September 18, 3:30 p.m.
The necropsy team, led by AMSEAS, finished their examination and sampling this afternoon a little before 2 pm, after which the carcass was buried. The team gathered information and samples, and will be reviewing them in the coming days.
Scientists at the Center for Coastal Studies and New England Aquarium have identified this whale as Snake Eyes, #1226. He was a male, approximately 40 years old. Snake Eyes was last seen entangled in the Gulf of St. Lawrence on August 6, 2019, after being seen gear-free there on July 16. This is his first sighting since the entanglement.
September 18, 8:30 a.m.
The carcass was landed and secured ashore late yesterday evening on Jones Beach State Park. The whale is a male, approximately 45 feet long. The necropsy team will begin the necropsy soon. After the necropsy, the carcass will be buried on site at the beach.
September 17, 6:45 p.m.
AMSEAS and NYS DEC, with help from SeaTow and Town of Hempstead, towed the carcass to Jones Beach State Park. It arrived at around 4:45 pm this afternoon. The tow took several hours, as they were moving slowly due to the wind and level of decomposition. The team is currently securing the whale on the beach.
Tomorrow a necropsy team, led by AMSEAS and including scientists from International Fund for Animal Welfare and Center for Coastal Studies, will gather data and samples. We will try to get as much information as we can about this individual. We do not yet have any information on gender, age, or any possible causes of death.
We ask the public and drones to please keep at least 150 feet away from the whale in all directions. We thank our partners who have been leading or assisting the recovery operation today, including Atlantic Marine Conservation Society, New York Department of Environmental Conservation, U.S. Coast Guard, New York State Office of Parks, Recreation and Historic Preservation, Fire Island National Seashore, SeaTow, International Fund for Animal Welfare, Center for Coastal Studies, and Jones Beach State Park.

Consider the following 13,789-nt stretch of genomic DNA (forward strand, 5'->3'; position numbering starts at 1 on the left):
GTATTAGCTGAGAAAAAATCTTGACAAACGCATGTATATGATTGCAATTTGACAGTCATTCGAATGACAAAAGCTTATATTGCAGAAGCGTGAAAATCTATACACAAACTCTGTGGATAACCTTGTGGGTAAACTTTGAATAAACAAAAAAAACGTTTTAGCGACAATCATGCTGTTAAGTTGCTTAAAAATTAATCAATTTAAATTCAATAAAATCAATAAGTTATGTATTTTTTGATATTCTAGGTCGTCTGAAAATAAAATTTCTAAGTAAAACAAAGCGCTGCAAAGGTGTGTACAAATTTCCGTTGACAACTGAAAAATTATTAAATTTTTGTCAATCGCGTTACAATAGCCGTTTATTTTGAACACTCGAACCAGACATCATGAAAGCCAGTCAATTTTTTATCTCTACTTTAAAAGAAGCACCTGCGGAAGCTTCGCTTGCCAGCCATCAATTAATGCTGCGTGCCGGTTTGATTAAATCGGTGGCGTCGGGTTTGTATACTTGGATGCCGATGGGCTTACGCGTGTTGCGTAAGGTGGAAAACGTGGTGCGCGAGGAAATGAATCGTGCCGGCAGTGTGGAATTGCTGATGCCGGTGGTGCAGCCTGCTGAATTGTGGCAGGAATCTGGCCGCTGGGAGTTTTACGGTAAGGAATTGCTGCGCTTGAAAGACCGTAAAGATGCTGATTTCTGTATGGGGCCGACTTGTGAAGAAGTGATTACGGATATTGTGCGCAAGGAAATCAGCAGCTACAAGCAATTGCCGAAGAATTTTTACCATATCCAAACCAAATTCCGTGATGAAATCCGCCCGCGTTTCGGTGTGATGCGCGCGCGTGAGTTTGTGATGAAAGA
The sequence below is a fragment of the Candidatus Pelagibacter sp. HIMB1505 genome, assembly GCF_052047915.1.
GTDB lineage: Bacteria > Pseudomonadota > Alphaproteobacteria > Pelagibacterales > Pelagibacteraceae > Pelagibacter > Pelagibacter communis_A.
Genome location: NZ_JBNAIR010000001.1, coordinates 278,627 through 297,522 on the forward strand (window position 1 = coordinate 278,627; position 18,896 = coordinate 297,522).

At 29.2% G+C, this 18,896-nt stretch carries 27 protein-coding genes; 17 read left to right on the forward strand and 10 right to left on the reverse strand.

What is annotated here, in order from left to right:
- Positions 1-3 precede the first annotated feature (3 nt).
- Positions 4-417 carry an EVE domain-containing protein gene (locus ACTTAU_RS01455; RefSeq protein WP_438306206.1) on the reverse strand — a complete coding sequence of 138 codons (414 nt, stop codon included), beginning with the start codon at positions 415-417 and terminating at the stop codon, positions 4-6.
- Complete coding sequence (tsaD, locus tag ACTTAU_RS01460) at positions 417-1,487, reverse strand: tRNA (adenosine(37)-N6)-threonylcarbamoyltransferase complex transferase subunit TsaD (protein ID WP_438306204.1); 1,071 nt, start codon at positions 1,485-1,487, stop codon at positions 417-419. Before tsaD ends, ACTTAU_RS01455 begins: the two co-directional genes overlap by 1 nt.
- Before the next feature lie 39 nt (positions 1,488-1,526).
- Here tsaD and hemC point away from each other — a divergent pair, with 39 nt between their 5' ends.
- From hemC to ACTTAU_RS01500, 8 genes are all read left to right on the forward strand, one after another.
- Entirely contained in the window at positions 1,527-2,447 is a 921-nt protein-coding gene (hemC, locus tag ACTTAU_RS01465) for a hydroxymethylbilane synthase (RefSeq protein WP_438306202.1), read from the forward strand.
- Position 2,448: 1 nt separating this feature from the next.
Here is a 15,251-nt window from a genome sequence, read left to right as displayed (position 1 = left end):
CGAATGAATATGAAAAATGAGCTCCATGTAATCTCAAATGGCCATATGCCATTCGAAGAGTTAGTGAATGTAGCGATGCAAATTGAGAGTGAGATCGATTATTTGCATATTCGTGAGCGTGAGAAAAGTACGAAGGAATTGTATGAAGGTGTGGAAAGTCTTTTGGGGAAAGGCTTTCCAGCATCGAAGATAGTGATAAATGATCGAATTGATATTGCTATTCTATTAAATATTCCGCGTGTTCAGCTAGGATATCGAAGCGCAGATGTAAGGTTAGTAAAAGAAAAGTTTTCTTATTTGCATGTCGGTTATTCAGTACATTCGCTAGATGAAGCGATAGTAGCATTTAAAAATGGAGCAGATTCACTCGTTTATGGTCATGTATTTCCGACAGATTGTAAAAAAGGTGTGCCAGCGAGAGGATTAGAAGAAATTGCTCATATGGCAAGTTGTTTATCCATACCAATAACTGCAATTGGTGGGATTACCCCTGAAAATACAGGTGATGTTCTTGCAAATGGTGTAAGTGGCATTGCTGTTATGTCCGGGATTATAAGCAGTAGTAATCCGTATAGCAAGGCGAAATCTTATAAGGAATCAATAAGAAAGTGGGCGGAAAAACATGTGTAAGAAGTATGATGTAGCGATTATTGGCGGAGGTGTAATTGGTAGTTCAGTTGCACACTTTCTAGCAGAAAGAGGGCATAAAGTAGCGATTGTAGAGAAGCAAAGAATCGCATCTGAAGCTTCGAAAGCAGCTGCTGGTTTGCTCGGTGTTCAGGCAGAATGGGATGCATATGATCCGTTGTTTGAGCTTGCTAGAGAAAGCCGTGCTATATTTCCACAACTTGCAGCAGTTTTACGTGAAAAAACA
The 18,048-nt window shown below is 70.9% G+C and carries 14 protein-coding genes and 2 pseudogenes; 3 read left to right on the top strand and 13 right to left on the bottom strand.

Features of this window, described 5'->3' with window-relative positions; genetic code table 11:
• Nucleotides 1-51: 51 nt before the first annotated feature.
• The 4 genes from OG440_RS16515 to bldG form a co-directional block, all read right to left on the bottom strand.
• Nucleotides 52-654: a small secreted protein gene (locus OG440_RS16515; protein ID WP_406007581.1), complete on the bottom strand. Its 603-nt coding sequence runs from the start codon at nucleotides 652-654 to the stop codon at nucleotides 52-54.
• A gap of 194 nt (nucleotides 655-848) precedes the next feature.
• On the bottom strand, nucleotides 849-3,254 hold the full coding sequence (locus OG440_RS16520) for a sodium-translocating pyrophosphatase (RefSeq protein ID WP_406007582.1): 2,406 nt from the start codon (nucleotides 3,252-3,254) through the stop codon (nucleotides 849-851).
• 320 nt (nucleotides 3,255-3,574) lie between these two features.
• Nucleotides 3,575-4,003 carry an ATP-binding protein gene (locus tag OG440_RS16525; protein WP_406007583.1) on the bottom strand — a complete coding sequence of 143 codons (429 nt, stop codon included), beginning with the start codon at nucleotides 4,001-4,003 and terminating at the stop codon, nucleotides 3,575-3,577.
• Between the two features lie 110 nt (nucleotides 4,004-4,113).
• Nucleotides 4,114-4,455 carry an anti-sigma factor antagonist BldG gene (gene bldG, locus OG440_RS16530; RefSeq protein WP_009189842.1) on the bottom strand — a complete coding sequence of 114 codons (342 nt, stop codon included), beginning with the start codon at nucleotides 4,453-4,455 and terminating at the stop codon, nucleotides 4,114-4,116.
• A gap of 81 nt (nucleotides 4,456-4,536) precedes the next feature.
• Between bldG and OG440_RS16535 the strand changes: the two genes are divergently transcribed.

September 17, 11:15 a.m.
On Tuesday morning, a team from AMSEAS and NY DEC went out to search for the carcass, and located it around 10:30 am, floating about 5 miles south of Jones Beach. We are developing a response plan, and will keep you updated.
September 16, 9:37 p.m.
This afternoon, NOAA Fisheries received a report of a dead North Atlantic right whale floating 4 miles south of Fire Island Inlet off Long Island, New York. The carcass is extremely decomposed. We are not able to provide any details on the whale’s cause of death, age, or sex at this time.
We are working with Atlantic Marine Conservation Society (AMSEAS), New York Department of Environmental Conservation (NY DEC), U.S. Coast Guard, New York State Office of Parks, Recreation and Historic Preservation, and Fire Island National Seashore on a response plan. We hope to be able to further examine the whale tomorrow.
This is the first observed right whale death in U.S. waters in 2019. An unusual mortality event (UME) has been in effect for North Atlantic right whales since 2017, during which nearly 30 whales have been found dead in U.S. and Canadian waters.
North Atlantic right whales are endangered. Only about 400 right whales remain, of which only about 95 are breeding females.
We will share more information on this whale as we receive it.
NOAA Fisheries reminds the public to report sick, injured, stranded, or dead marine mammals to your local stranding network. In New York, please call (631) 369-9829.